Sport NI, the leading public body for the development of sport, has serious concerns that any reduction to the sports budget will seriously impact on the very many specific benefits to be gained through the delivery of sports interventions across Northern Ireland.

Sport NI considers that the impact will not only be detrimental for the 2015/16 period but will also have a longer term negative effect within the sector for subsequent years, so putting at risk all of the sound work that has already achieved in this area.

Over recent year’s countries that have benefited most from investment in sport have done so through longer term investment, growing and sustaining sporting systems linking communities or grass roots sport with high performance. Benefits include, increasing participants in events linked to high profile sport events, economic and social regenerative impacts on local communities from major games and a visible pathway for people of all ages to get into sport, stay there and excel to a level of their choosing with attendant health benefits. Northern Ireland is directly benefiting from sport events and its nascent sport system will deliver sustainable benefits for participants at all levels through sustained investment.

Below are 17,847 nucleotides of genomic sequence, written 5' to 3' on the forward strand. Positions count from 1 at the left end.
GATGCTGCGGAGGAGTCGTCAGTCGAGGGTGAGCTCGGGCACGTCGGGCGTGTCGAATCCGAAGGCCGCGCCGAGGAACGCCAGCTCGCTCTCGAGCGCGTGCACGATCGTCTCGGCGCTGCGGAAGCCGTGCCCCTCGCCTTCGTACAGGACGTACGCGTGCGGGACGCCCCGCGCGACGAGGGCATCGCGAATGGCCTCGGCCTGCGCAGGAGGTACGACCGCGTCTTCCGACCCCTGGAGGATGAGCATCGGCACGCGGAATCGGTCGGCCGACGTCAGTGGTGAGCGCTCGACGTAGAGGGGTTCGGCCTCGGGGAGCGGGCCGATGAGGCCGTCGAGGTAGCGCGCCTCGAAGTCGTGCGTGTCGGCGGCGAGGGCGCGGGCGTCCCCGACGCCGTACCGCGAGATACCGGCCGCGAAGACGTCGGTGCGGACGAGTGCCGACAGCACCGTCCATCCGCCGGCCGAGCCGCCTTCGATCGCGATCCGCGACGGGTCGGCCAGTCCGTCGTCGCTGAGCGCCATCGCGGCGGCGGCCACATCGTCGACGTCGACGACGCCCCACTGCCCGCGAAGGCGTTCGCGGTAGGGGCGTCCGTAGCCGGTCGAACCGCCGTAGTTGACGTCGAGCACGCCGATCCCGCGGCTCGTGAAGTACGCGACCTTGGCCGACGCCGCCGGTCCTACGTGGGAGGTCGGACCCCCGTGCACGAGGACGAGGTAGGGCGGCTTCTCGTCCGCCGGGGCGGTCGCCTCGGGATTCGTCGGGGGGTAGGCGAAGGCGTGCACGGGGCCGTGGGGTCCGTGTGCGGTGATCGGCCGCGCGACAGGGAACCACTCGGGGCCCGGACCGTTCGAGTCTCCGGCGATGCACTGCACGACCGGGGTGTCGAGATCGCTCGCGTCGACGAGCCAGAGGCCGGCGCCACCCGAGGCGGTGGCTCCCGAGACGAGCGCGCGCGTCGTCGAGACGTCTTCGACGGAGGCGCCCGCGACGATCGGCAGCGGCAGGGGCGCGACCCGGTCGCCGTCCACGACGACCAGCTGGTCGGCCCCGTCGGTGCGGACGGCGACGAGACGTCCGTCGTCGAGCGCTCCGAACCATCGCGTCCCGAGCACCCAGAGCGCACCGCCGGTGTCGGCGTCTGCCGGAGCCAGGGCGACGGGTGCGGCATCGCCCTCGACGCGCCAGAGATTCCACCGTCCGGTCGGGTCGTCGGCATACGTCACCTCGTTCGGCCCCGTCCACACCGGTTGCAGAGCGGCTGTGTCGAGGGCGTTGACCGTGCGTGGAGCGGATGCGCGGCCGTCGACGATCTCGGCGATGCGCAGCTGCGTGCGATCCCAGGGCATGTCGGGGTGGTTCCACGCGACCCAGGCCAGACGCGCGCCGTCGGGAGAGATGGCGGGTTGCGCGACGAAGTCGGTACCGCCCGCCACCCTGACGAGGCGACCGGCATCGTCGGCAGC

WHY DO PEOPLE IN NORTHERN IRELAND VALUE SPORT?

People in Northern Ireland value sport as an important dimension of their culture and if given the chance to play, compete, spectate and volunteer there is evidence to suggest that they would do so more often if barriers were removed.

A survey of public attitudes to sport and physical recreation (2010), commissioned by Sport NI , reported that:

89% of the general public in Northern Ireland believe that it is important that athletes and teams from Northern Ireland achieve international success;
97% of the general public believes that the priority for Sport Northern Ireland funding should be to improve the opportunities for young people, in particular to help young people with sporting talent (97% agree), to give young people a good introduction to sport (97%) and to improve facilities in schools and colleges (95%); and
90% of participants of sport in Northern Ireland agree that sport has enabled them to mix with people from different religion, age groups, neighbourhoods and social groups.

WIDER IMPORTANCE OF SPORT

In addition to its intrinsic importance, there is a growing awareness of the significant contribution that sport can make to improve society. Some of these broader benefits are set out under the following themes: